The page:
Current renovations include working to perfect a lot of the scenery coloring as wear and tear over the years has caused certain areas to weather a bit. “One of the big things we’ve been doing in the past year is putting more lights in our buildings,” said Moreland. “So especially during the night scene you have lots of buildings with lights on.”

These lights are actually part of a $10,000 project they’ve been working on. Any lights you see in the buildings, on police cars, on fire trucks, were all manually installed. “Those lights did not come with those fire trucks,” says Harrison. “We had to put all those in.” You can learn a lot while working with WCMRS.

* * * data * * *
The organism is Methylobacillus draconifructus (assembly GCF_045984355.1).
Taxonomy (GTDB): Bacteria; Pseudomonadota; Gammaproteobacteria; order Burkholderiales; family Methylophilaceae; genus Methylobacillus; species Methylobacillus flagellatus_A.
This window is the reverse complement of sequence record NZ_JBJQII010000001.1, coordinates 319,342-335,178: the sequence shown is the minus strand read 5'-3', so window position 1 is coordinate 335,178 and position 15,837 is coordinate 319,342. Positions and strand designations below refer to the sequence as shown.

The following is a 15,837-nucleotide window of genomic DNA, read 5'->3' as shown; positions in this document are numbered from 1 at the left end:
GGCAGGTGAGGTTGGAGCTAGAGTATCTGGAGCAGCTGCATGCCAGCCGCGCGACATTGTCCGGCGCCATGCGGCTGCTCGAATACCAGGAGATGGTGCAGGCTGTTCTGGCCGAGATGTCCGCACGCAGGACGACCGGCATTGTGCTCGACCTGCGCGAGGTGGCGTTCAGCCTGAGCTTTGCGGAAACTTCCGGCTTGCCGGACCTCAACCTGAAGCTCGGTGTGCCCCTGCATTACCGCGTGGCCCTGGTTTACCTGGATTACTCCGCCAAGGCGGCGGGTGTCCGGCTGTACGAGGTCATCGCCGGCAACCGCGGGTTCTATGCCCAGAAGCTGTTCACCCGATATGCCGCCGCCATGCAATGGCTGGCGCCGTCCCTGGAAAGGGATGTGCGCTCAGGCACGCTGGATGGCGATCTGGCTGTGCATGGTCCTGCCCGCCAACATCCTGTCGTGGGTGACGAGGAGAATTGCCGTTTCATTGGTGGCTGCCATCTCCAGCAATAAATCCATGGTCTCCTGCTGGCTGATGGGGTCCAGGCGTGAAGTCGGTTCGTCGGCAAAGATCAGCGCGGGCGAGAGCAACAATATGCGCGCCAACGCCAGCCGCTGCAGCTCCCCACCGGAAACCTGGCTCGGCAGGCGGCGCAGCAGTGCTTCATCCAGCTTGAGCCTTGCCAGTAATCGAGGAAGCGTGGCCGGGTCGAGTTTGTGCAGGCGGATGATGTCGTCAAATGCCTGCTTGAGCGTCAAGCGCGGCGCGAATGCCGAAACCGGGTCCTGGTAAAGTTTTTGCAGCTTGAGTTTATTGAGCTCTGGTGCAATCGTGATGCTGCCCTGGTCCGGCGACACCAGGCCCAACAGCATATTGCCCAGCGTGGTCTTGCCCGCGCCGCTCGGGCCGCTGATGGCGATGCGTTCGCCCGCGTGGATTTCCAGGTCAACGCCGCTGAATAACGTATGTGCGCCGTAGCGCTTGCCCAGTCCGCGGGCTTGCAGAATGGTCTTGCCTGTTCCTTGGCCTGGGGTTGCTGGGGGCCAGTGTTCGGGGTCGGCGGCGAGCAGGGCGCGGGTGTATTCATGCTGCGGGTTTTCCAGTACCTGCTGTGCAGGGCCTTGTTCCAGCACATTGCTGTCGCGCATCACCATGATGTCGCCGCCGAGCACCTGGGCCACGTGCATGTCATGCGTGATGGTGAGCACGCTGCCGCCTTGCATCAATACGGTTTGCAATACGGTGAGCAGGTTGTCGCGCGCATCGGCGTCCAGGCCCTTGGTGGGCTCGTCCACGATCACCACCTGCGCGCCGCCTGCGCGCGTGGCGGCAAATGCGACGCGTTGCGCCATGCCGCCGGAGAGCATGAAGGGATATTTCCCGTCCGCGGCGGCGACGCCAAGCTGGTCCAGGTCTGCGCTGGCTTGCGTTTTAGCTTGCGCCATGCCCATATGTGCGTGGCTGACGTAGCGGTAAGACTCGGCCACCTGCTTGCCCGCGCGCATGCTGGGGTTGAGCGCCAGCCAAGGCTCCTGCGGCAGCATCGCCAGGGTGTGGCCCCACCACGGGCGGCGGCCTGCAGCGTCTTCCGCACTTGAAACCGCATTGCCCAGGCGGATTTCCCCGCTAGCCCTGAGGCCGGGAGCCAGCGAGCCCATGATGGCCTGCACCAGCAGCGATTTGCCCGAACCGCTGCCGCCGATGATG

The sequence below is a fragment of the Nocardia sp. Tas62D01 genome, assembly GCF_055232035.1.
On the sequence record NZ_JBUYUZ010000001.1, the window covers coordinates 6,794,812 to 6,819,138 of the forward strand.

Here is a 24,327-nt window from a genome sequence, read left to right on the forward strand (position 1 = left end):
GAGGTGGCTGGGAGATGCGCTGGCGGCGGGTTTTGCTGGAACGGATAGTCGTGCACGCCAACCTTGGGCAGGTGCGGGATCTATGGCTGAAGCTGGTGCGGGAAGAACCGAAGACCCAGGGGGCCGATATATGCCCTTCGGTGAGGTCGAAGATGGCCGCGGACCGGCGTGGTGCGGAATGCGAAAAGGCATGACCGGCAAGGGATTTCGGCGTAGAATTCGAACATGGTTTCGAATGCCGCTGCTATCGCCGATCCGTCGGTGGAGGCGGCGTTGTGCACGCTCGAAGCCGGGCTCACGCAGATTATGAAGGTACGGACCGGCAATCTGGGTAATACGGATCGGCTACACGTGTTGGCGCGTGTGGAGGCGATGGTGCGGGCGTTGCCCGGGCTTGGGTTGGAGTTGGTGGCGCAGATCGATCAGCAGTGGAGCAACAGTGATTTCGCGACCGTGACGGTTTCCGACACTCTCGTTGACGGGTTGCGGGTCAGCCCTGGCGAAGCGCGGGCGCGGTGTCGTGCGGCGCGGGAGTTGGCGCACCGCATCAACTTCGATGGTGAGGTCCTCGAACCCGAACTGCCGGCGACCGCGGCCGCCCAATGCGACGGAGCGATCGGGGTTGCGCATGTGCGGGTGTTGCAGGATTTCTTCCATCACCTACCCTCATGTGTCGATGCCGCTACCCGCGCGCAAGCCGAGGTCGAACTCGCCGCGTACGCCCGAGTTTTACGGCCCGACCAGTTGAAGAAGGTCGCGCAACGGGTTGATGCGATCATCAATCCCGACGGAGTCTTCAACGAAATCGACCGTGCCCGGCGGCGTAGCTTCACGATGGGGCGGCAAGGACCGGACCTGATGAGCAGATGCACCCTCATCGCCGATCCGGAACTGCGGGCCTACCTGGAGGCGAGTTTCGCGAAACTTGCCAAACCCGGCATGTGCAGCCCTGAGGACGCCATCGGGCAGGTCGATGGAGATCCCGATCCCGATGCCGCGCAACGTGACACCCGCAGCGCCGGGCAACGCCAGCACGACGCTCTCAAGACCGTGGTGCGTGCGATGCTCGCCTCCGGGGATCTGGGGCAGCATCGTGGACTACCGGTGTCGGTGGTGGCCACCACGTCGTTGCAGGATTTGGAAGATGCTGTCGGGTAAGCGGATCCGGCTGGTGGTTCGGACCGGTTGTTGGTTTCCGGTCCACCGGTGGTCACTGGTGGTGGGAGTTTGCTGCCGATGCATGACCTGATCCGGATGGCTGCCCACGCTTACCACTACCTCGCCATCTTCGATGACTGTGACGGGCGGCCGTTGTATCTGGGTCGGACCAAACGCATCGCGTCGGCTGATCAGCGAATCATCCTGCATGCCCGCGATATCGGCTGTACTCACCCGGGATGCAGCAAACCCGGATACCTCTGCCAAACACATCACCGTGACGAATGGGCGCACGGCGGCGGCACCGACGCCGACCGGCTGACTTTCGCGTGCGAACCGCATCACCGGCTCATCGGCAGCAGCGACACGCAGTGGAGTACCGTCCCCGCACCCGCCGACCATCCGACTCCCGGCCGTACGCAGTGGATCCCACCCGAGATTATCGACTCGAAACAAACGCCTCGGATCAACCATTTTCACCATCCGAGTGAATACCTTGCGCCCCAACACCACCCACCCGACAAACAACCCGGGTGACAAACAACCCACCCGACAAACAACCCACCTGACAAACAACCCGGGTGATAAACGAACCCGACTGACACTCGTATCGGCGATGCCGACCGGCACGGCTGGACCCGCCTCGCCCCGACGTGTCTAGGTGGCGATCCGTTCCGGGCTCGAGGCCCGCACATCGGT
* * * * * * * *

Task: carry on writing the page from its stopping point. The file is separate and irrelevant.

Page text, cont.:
For any and all looking to join you can focus on really anything you want. (They’ll probably give you the indoor rain secret too.) You can learn how to lay track, build buildings, whatever your interest is, you too can become a model railroad master. “Every piece of track here is hand laid, one rail at a time, one spike at a time, one tie at a time,” Harrison boasts. “There’s over 500 switches—every single one of them was built from scratch. There’s not a store-bought switch on this.”

The primary goal for WCMRS members is to share their craft and hope others join the fun. “We put as much detail into this as we absolutely can,” said Harrison. When people say: Look at that drawbridge! How was that made? “We’ll tell you how that was made,” said Harrison. When they say: The streetcars are running! How’d they get the little lights in that building? “We’ll tell ‘em,” he said. “Again, we want people to get involved with this hobby.”